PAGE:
Otterbein Theatre’s student costume designers continue to be the unsung heroes of the theater department.

The theater department debuts their annual dance concert virtually on Thursday, Nov. 19 at 7:30 p.m. The show, The Wild Within, is based off the book “Where the Wild Things Are” by Maurice Sendak. It features several solos, duets and trios that showcase the wild not only within the dancers, but each person that views it. 

While the dancers will be the ones to take the stage, there were weeks of work that went in behind the scenes. 

          

Addy Chapman, a sophomore design/technology major, said that Otterbein’s theater department is special because almost everything that goes on stage is student made. For other theaters, a lot of items may be commissioned and sent in, but at Otterbein the students are a large part of building the show from the ground up. 

Otterbein gives their theater students the opportunity for change, and for junior design/technology major Anna Kate Reynolds, that was one of the main reasons she was drawn to Otterbein’s theater program in particular. 

“When you look at going to school for art, you generally have to pick one and stick with it, and I wasn't ready to make that commitment,” said Reynolds. “So Otterbein gave me the leeway to learn as an overall artist and then hone in on the skills that I came to love more.” 

          

Reynolds commends Otterbein for its flexibility. She says that she went into her freshman year with a stage management focus, but once she was here she realized she wanted to do more. 

“I wanted to try props and they just threw me in and were like, ‘okay, 100% in, go try props,’” said Reynolds. “Which is just what I needed as a person was 100% into to try things and then back out and put a hundred percent into exactly what I want to do.”

In terms of this year’s dance concert, both Chapman and Reynolds got to work hands-on with the intricate headpieces all the dancers wore. For Reynolds, it was her first time as a student draper, and her first “big kid” job with the theater, as she put it. 

“I was all by myself; my ideas, my process, my mistakes,” said Reynolds. “I really enjoyed that process, like just being independent.”

The headpieces created for the dancers were unlike anything the students had made before. The headpieces were designed to be worn like bike helmets, according to Reynolds. Normally, headpieces are sewn into the hair of the performer, and not strapped on with chin straps because that could hinder the movement needed to properly express their character.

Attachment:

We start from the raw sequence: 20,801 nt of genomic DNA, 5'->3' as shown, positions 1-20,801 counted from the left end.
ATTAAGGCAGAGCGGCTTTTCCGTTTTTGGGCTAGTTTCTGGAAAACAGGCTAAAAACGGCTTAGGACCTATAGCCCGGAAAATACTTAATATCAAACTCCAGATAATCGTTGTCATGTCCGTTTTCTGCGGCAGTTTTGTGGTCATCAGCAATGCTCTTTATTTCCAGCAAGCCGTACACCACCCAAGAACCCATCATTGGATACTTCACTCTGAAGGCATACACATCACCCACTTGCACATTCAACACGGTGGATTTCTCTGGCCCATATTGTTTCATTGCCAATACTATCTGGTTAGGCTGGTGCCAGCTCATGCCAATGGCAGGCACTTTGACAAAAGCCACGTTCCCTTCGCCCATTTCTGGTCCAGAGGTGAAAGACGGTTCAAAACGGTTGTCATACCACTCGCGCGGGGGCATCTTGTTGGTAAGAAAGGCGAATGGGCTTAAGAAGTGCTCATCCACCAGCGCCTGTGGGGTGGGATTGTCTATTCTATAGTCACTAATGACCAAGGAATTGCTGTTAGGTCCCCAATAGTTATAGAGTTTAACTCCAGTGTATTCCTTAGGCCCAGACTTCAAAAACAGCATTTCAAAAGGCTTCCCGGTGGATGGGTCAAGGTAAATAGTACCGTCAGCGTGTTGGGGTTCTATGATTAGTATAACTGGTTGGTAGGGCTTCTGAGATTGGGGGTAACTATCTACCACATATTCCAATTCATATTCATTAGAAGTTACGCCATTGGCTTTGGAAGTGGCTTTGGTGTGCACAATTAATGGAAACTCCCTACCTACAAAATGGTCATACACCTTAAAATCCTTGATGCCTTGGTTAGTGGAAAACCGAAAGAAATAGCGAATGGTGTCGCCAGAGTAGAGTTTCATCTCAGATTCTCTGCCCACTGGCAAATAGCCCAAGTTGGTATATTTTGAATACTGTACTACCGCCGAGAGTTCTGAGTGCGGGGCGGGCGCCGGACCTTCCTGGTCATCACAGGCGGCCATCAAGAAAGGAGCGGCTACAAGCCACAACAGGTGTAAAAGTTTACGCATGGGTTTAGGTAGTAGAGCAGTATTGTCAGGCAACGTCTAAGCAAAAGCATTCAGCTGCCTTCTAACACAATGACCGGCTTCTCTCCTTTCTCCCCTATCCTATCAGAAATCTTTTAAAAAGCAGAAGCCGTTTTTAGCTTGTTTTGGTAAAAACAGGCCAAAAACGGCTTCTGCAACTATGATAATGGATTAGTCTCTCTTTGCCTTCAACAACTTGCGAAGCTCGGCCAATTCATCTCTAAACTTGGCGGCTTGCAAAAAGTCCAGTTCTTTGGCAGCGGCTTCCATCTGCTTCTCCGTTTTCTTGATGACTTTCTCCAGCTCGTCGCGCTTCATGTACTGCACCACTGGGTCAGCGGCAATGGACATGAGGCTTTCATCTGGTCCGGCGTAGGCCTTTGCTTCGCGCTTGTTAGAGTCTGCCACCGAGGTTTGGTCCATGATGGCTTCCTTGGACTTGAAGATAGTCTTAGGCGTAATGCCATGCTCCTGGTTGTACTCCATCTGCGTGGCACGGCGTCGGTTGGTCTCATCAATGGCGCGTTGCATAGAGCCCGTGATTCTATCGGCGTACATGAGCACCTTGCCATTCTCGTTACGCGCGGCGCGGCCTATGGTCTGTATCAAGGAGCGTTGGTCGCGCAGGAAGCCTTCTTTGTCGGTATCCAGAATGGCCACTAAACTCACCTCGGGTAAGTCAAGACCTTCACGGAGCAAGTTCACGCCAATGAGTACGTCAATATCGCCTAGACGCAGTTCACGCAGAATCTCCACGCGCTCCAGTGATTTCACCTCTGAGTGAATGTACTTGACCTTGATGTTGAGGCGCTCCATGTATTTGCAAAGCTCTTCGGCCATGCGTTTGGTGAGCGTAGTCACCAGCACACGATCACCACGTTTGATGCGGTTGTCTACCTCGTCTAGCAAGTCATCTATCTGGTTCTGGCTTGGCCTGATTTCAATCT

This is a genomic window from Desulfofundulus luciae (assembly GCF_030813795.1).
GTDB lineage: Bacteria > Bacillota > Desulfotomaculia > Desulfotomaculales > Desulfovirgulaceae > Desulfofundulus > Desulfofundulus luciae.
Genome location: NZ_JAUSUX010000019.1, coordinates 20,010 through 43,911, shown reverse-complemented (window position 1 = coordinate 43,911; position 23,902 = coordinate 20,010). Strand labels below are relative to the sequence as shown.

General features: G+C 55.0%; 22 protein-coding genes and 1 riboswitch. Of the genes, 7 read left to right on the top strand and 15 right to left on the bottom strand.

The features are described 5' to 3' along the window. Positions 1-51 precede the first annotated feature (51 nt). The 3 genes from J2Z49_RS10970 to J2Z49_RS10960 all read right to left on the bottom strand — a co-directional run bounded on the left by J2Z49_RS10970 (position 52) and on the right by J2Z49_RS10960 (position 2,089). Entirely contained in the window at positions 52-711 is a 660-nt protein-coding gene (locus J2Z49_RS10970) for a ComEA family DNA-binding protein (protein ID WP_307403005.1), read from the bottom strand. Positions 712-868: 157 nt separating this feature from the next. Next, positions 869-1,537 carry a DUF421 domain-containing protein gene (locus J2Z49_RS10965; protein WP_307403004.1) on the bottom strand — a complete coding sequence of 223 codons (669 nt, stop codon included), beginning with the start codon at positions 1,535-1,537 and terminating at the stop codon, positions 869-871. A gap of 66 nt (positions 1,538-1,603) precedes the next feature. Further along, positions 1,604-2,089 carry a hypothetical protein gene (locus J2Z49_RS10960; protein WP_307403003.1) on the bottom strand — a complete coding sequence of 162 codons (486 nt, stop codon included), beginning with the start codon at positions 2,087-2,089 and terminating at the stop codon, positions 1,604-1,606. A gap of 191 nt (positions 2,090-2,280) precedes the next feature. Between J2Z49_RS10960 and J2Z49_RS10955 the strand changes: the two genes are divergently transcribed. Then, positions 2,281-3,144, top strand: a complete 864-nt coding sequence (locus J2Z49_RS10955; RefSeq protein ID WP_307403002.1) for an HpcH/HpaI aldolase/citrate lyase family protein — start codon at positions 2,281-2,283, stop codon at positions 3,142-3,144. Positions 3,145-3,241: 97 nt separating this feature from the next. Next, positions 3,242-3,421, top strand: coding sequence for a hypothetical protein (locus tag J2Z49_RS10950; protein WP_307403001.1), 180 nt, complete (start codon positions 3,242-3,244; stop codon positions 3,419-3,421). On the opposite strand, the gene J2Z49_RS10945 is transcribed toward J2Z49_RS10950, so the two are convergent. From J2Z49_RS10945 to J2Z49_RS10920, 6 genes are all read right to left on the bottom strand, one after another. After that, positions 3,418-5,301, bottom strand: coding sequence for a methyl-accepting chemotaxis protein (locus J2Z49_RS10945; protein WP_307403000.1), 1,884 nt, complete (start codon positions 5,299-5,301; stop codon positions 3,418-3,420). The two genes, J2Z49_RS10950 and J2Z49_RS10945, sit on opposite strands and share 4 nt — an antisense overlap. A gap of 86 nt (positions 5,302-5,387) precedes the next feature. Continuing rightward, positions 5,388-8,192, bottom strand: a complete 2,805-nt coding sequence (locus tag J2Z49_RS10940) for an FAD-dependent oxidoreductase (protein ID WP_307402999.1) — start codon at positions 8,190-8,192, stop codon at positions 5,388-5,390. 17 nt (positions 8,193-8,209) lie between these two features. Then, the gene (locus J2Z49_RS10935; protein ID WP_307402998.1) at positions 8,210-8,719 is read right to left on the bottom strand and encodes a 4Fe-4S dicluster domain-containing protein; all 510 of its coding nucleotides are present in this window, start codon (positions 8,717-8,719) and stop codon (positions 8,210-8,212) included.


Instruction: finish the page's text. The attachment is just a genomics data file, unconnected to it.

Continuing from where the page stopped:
The headpieces are the crown jewel of this particular show. Each headpiece was custom built by the student designer and custom fit to the individual dancer, and took roughly 30 hours to build. The designers were given hand-drawn photos of vague designs for each headpiece, and they got to take their creativity from there. 

The designers were given videos of how their particular dancer danced so they could really hone in on the emotion in the piece, and from there they picked a color for the headpiece that represented the emotion in the dance. 

“I got told specifically, ‘well, that blue is a little too cheerful. We want more of like a solemn blue, but not a gloomy blue,’” said Reynolds. “And that was something that we were wrestling with because it's like, well, my gloomy and your gloomy are different.”

After conversations like these, all information is sent to the shop manager, Hailey Williams. 

“Then you wait, and then you wait, and then you're told, ‘Hey, that went wrong.’ So I do it again,” explained Reynolds. “And then I wait.”

The trouble didn’t stop once the headpieces started being built. 

Melissa Knapp, a junior allied health major with a dance minor, was Reynold’s assigned dancer. The first time Reynolds built Knapp’s headpiece, it didn’t fit Knapp at all. 

“She was like, ‘I hate to tell you this, cause I know you've worked on it so hard, but it doesn't fit,’” Reynolds recalled. “So, then we had to start completely over and repattern within like three days before the next fitting.”

Each dancer wore their own unique headpiece that acted as the color element, so the dancers weren’t lost on stage. 

“The headpiece is just the identifier,” Reynolds said. 

The Wild Within premieres Thursday Nov. 19, with other show dates available here. The show will be streaming virtually with tickets costing $15, or free for Otterbein students, faculty and staff. 

Streaming theater productions online makes them much more available to be enjoyed by all, especially in the era of COVID-19.

“The theater world is moving in a place where we're making art more accessible. We're putting it on the internet,” Reynolds said. “We're at a place now where more and more art is becoming more and more accessible to different communities. Communities who necessarily are in different economic and monetary standing, which means more people are getting access to art, which means more people can fall in love with art, which means more people can do art.”